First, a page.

But the real eye opener on Ranade was recently reading Dr. B R Ambedkar's (भी रा आंबेडकर)- himself the greatest Indian of 20th century for me- speech that was delivered on January 18 1943 at Gokhale Memorial Hall, Poona.
I was stunned by Ambedkar's intellect and learnt why indeed Ranade is considered great.
"...He was not only big in his physique and in his sincerity. he was also big in intellect. Nobody can question that Ranade had intellect of a high calibre. He was not merely a lawyer and a judge of the High Court, he was a first class economist, a first class historian a first class educationist and a first class divine...
...Indeed it would be difficult to find in the history of India any man who could come up to Ranade in the width of his learning, the breadth of his wisdom and the length of his vision. There was no subject which he did not touch and in which he did not acquire profundity. His reading was on the scale of the colossal and every inch he was a scholar. He was great not merely by the standard of his Time, but he was great measured by any standard. As I have said no claim for being a great man can rest on the foundation of sincerity and intellect either singly or in combination. Ranade could not be called great if he had these two qualities and no more. His title to being a great man must rest upon the social purposes he served and on the way he served them. On that there can be no doubt. Ranade is known more as a social reformer than as a historian, economist or educationist. His whole life is nothing but a relentless campaign for social reform. It is on his role as a social reformer that this title to being a great man rests...
...His path as a reformer was not smooth. It was blocked from many sides. The
sentiments of the people whom he wanted to reform were deeply rooted in the ancient past. They held the belief that their ancestors were the wisest and the noblest of men, and the social system which they had devised was of the most ideal character. What appeared to Ranade to be the shames and wrongs of the Hindu society were to them the most sacred injunctions of their religion. This was the attitude of the common man. The intelligentsia. was divided into two schools—-a school which was orthodox in its belief but unpolitical in its outlook, and a school which was modem in its beliefs but primarily political in its aims and objects. The former was led by Mr. Chiplunkar and the latter by Mr. Tilak. Both combined against Ranade and created as many difficulties for him as they could. They not only did the greatest harm to the cause of social reform, but as experience shows they have done the greatest harm to the cause of political reform in India...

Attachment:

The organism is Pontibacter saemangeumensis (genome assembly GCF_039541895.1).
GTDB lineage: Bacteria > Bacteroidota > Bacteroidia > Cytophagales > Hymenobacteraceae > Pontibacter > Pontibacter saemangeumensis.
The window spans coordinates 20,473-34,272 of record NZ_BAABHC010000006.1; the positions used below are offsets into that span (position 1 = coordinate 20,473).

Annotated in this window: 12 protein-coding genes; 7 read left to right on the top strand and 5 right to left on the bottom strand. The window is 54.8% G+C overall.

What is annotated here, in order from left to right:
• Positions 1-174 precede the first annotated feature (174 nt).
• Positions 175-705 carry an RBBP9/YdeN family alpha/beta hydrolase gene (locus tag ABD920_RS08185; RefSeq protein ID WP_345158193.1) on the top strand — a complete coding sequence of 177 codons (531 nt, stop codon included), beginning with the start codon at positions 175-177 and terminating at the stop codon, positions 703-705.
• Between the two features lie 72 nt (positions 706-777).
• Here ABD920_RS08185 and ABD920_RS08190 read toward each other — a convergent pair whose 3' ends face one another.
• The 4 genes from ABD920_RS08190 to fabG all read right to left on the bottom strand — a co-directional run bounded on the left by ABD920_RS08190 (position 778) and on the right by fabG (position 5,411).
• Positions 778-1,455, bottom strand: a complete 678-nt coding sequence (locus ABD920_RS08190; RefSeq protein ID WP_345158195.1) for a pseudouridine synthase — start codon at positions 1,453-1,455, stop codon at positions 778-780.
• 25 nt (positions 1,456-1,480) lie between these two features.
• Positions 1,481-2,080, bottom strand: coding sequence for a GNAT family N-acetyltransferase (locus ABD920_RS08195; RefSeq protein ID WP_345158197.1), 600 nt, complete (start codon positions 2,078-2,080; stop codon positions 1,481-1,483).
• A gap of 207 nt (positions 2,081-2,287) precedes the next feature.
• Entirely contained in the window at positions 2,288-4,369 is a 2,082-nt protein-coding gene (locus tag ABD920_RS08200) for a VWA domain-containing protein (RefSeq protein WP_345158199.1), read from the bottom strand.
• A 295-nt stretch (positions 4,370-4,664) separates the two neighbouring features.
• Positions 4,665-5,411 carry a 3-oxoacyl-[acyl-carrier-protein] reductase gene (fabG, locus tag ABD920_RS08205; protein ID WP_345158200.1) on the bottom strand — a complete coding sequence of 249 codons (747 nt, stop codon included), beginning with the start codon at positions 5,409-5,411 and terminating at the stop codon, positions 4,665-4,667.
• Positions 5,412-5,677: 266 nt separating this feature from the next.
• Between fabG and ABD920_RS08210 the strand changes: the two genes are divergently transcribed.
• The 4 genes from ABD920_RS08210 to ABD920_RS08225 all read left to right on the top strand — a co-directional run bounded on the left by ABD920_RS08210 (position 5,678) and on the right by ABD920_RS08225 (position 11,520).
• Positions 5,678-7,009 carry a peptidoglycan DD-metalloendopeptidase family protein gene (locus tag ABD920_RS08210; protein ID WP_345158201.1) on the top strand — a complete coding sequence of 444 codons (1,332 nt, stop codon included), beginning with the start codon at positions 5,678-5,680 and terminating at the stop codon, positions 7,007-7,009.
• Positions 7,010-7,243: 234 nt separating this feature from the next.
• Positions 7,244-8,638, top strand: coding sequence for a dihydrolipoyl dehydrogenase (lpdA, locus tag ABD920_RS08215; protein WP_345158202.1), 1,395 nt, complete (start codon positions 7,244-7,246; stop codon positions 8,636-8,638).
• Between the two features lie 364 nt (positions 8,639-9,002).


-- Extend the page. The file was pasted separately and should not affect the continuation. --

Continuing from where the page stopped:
...Ranade's aim was to cleanse the old order if not to build a new one. He insisted on improving the moral tone of Hindu society. If he had been heard and followed, the system would have at least lost its rigours and its rigidity. If it could not have avoided Communal settlement it would have made it easy. For his attempts, limited as they were, would have opened the way to mutual trust. But the politicals had developed a passion for political power which had so completely blinded them that they refused to see virtue in anything else. Ranade has had his revenge. Is not the grant of political safeguard a penalty for denying the necessity of social reform ? How much did Ranade achieve in the field in which he played so dominant a part ? In a certain sense the question is not very important. Achievement is never the true measure of greatness..."
Ambedkar then goes on to compare Ranade to Gandhi and Jinnah: